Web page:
Roncesvalles to Zubiri – 21.7K

This entry is part 26 of 33 in the series Part 2: Moissac to Puente la Reina

Pension Usoa (30€)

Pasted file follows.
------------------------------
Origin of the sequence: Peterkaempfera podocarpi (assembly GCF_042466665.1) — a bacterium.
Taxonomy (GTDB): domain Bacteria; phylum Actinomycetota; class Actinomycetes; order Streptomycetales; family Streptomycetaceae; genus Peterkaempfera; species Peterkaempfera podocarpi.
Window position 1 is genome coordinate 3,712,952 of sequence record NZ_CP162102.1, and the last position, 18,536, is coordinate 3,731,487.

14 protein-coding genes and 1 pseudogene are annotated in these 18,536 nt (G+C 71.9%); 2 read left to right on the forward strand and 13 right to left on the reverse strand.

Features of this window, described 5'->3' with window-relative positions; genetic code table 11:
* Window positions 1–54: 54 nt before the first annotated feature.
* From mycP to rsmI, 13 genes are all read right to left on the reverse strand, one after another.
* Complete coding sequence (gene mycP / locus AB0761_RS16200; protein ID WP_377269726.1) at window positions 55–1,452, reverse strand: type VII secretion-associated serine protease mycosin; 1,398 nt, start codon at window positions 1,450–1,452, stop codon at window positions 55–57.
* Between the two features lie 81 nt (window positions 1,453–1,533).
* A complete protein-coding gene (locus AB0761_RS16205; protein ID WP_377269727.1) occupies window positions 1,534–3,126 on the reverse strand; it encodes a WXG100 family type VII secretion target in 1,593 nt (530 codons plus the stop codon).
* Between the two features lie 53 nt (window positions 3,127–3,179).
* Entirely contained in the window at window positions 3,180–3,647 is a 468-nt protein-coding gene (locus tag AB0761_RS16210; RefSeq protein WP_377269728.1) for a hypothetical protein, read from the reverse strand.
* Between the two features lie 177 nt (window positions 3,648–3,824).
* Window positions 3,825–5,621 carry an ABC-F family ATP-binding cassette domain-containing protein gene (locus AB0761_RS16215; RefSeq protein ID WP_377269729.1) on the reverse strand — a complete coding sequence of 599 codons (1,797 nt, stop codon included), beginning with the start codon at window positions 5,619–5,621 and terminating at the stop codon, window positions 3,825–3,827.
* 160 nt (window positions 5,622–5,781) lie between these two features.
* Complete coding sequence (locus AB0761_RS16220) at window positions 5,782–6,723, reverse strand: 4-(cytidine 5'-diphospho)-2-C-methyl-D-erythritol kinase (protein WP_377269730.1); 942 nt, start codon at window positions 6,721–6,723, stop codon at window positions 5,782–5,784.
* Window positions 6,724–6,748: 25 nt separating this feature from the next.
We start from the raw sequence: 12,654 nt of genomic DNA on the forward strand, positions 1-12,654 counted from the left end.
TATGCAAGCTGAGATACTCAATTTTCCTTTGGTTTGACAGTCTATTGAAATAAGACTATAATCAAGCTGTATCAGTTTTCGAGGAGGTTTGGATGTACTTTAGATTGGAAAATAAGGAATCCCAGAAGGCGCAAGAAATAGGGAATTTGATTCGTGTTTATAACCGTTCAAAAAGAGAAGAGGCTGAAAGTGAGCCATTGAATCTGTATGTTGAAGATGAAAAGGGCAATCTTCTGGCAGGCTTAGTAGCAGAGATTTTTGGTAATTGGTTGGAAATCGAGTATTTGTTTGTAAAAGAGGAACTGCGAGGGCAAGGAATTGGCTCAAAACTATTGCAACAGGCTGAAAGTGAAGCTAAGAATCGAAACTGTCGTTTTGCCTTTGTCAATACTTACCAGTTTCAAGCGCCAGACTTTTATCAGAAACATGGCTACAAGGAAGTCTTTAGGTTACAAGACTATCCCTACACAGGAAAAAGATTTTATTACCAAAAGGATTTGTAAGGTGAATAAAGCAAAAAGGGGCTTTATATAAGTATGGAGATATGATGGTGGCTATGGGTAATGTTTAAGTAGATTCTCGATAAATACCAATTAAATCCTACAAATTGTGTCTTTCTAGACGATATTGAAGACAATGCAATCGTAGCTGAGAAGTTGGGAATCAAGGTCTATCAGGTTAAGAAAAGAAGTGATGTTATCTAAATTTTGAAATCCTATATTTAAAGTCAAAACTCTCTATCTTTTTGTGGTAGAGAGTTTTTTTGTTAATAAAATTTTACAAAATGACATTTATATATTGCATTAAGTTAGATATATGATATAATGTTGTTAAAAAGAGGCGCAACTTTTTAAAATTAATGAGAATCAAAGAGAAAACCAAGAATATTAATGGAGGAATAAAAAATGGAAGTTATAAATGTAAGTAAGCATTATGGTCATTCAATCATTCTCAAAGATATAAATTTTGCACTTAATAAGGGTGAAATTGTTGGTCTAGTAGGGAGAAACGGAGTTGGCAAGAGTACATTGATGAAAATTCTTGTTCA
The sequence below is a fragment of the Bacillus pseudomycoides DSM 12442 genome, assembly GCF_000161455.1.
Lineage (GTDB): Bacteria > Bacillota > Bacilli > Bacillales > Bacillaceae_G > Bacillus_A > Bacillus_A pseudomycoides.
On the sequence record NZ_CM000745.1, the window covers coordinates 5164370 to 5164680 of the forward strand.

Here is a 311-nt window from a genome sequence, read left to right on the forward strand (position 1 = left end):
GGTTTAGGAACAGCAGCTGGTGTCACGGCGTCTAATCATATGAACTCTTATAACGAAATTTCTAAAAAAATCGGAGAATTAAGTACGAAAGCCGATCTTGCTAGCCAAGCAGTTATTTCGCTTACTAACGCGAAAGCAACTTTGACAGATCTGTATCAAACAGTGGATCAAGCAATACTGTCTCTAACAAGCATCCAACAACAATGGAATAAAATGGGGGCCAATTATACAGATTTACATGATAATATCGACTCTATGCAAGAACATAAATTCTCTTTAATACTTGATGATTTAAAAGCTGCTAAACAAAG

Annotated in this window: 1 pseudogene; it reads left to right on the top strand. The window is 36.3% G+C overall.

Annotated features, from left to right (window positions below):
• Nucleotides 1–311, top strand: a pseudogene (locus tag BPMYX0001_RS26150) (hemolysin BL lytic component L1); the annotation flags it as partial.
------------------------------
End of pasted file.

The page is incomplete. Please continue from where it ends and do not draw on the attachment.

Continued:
We leave Ronsavalles after an elaborate breakfast.  We notice a large group (about fifteen) –  an organized walking tour.  We later meet Judy, their guide from “Spanish Steps,” based in Aspen.  Her group will arrive in Santiago in thirty-five days and average 28-32 kilometers/18-20 miles a day.  She is very nice and generously informative.  There is no one on the trail when we set out.  The day is overcast but good for hiking.  The walking is level at first through lovely forests and two small Basque towns.  Suddenly there are lots of walkers, all apparently day-hikers.  We can’t figure this out.  Most of the walkers are wearing Camino shells and there are kids, families, big groups.  It turns out that there is a marathon tomorrow (which is why we had such trouble making reservations) and today, Saturday, is for walkers (with Sunday for runners).  The way winds through pleasantly forested country, with meadows here and there.  We stop for lunch in a small village and share a sausage sandwich, coffee and chips.  For company, there’s a passel of kittens.  We walk on to the next town, still tons of people everywhere. We stop for two tonics and then proceed up a VERY STEEP hill, part now of a walking wave.  The going is very hard and very hot, but the mountain scenery is gorgeous and we carry on.  Finally we arrive in Zubriri at 4:15 PM.  We cross a bridge and see many hikers happily soaking their hot, tired feet in the river below.  Our pension is easy to find and we have a tiny but charming room.  Love it, with our landlady equally charming.  We walk around the town and find everything a bit out of sorts.  Fiestas everywhere, but no food available until later, and way too many people to compete with.  Finally, after checking out all the dining possibilities, we settle on a small, rustic hotel.  We wait until 8:30 for them to open and are glad we made the choice.  Before dinner, we meet a man, an American, who is having a very hard time.  He started in St. Jean and does not think he will be able to do this.  He is fat and slow and was stranded on the top of the pass overnight.  We sympathize, offer what advice we can, escape for dinner.  Excellent:  soup and peppers, pasta Bolognese, veal stew, ice cream (for Nick), cheese (for Bonnie).

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